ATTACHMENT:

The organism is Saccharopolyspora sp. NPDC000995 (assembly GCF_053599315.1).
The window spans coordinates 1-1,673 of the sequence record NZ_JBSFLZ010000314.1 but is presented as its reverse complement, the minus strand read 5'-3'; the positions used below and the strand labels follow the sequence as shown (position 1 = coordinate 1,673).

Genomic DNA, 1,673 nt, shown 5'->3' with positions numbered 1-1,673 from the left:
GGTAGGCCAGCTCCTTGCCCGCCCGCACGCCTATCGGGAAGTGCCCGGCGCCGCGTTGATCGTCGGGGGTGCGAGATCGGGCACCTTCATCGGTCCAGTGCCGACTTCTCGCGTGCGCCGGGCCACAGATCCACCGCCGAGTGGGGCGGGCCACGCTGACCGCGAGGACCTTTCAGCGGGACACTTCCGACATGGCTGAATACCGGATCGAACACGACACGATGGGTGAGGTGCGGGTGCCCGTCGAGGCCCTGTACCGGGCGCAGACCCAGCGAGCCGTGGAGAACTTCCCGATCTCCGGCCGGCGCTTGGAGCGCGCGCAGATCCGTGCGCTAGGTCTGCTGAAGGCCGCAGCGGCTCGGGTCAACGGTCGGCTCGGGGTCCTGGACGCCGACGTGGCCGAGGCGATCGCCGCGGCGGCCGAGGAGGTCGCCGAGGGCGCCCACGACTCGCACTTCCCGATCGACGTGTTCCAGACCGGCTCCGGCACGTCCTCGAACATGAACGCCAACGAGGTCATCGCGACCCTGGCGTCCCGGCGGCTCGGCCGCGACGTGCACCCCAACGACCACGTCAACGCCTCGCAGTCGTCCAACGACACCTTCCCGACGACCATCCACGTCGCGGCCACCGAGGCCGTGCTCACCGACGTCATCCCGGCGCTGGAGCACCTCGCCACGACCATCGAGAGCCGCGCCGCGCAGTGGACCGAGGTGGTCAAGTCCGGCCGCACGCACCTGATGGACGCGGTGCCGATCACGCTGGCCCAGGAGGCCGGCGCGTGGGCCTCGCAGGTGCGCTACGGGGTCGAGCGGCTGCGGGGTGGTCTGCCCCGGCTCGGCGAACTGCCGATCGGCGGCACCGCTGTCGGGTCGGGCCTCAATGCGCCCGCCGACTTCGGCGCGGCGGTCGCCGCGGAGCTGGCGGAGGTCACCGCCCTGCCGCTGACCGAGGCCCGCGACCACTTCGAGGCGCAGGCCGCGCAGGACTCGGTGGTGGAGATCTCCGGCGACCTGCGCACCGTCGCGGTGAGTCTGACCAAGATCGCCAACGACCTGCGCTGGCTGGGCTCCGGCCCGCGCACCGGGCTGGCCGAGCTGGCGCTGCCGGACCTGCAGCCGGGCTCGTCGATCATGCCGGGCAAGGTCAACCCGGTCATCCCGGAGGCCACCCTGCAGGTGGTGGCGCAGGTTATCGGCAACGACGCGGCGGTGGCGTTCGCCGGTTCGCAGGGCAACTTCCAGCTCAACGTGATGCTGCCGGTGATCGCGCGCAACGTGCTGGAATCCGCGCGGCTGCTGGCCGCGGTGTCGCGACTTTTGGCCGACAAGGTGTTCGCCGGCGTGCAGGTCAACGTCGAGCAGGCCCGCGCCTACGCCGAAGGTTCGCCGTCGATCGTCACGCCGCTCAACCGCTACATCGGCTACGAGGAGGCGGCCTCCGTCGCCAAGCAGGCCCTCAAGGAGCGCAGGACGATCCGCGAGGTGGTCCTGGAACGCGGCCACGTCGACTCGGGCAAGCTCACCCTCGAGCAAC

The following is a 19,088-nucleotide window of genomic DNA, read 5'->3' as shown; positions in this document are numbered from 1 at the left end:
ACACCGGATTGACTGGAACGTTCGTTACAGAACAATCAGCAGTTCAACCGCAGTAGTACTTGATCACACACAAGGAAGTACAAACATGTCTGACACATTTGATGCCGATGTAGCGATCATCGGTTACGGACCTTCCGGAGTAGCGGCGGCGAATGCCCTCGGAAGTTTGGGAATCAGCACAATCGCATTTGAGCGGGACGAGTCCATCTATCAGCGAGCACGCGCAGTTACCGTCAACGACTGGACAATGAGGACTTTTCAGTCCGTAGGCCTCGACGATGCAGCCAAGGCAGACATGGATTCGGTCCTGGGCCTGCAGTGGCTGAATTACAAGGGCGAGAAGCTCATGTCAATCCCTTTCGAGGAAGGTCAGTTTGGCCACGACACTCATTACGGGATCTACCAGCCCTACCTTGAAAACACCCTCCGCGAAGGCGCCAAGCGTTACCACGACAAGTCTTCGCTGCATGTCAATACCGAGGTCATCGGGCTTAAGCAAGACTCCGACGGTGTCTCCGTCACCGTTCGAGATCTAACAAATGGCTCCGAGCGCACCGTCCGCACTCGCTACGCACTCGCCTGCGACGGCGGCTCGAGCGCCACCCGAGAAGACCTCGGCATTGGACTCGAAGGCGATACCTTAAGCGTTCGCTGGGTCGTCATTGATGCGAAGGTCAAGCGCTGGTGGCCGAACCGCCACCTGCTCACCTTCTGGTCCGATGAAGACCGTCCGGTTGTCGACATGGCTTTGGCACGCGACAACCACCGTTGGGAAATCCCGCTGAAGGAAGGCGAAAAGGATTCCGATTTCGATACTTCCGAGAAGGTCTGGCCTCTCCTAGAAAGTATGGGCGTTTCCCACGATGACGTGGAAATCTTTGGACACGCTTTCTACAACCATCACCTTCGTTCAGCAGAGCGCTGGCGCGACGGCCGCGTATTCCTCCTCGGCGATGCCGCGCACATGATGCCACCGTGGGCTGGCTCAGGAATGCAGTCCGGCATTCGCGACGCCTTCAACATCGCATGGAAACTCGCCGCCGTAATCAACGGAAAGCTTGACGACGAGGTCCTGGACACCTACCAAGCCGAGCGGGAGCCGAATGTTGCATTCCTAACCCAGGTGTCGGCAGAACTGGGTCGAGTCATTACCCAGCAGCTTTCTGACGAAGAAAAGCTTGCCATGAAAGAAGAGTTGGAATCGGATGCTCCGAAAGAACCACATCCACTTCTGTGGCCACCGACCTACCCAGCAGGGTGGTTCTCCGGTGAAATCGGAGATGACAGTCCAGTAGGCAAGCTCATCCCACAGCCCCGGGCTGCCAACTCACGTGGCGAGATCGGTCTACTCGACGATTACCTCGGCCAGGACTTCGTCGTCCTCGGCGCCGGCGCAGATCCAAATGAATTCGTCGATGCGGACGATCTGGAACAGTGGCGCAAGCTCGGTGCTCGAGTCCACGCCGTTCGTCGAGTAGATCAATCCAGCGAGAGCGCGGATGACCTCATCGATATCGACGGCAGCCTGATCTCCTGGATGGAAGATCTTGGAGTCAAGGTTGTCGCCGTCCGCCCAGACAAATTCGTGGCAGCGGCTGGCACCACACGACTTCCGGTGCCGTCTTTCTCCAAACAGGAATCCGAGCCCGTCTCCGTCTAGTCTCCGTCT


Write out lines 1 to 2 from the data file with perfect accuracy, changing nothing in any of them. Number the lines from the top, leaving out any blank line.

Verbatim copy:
The organism is Saccharopolyspora sp. NPDC000995 (assembly GCF_053599315.1).
The window spans coordinates 1-1,673 of the sequence record NZ_JBSFLZ010000314.1 but is presented as its reverse complement, the minus strand read 5'-3'; the positions used below and the strand labels follow the sequence as shown (position 1 = coordinate 1,673).